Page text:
Q: How great do you believe the reserves might be in the Sureste basin?
A: Before positing a hard number in this industry, a company has to evaluate, drill and take risks. Taking all that into consideration and throwing it together we think the Sureste basin offshore has over 20 billion boe of yet-to-be-discovered potential. Sierra is sitting on 25 percent of that or more. Our intention is to test that with both committed and noncommitted wells in the future. This is an extrapolation of what we believe the reserves potential should be. It will take years to develop but it is important to have the acreage and start now. There is only one Park Lane. Companies need to obtain, work and investigate the prime acreage to find the prize.
Q: What is your commitment to the Mexican oil and gas industry in general and particularly to the companies that want to follow in Sierra’s footsteps?
A: There are more than 30 local companies that have started operations in Mexico as a result of the reform. Four or five are of larger scale than the others but everybody is taking a risk, everybody is trying to participate and everybody is trying to organize themselves. Some companies are involved in marginal activities, while others are involved in onshore, shallow water or deepwater.
I personally believe that for the reform to be successful many things need to happen, not just the development of a good regulatory environment, good regulators and good contracts. We need to have competition. We need to have a strong PEMEX and, in the case of the Mexican players, we need a very strong ecosystem of local companies. Up to Round 2.4 more than 60 percent of the contracts were signed by newly-formed Mexican players. Companies such as Sierra Oil & Gas, Citla Energy, Jaguar and PetroBAL that have ventured into large projects and higher risk areas employ many people here and our activities are essential to the local development. We are committed to the country for the long term. We have capital and staff that comes from Mexico. We try to connect companies with capital providers when we see opportunities. There are many things of that nature that we do and I personally consider that role one of my duties.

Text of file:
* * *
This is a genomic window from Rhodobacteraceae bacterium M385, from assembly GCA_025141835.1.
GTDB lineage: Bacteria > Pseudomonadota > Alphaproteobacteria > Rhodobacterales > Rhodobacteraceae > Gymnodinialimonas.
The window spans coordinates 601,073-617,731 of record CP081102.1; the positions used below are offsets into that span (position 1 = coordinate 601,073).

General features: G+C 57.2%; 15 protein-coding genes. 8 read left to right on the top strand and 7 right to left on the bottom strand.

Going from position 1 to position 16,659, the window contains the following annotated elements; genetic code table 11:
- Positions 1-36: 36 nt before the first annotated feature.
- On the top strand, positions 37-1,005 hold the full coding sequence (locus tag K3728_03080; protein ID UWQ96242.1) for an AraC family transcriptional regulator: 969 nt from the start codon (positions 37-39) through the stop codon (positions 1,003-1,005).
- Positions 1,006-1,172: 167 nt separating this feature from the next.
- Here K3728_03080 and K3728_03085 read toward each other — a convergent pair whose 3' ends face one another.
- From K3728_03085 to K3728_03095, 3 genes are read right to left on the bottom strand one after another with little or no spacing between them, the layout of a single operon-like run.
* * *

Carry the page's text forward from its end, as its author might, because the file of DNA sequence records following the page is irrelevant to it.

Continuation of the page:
Q: What would Sierra Oil & Gas include on its wish list for the next administration?
A: The first is clearly regulatory continuity in the implementation of the reform. Also, if the industry is to grow further and develop to the level required to meet the needs of Mexican society, the next administration needs to keep the pace of the licensing rounds up and maintain a fair risk-reward balance for investors. We also need regulations to continue to work and even to speed up in terms of approvals and permits.
This is an excerpt from the 2018 edition of Mexico Oil and Gas Review. If you want to get all the information, plus other relevant insights regarding this industry, pre-order your copy Mexico Oil and Gas Review or access our digital copy.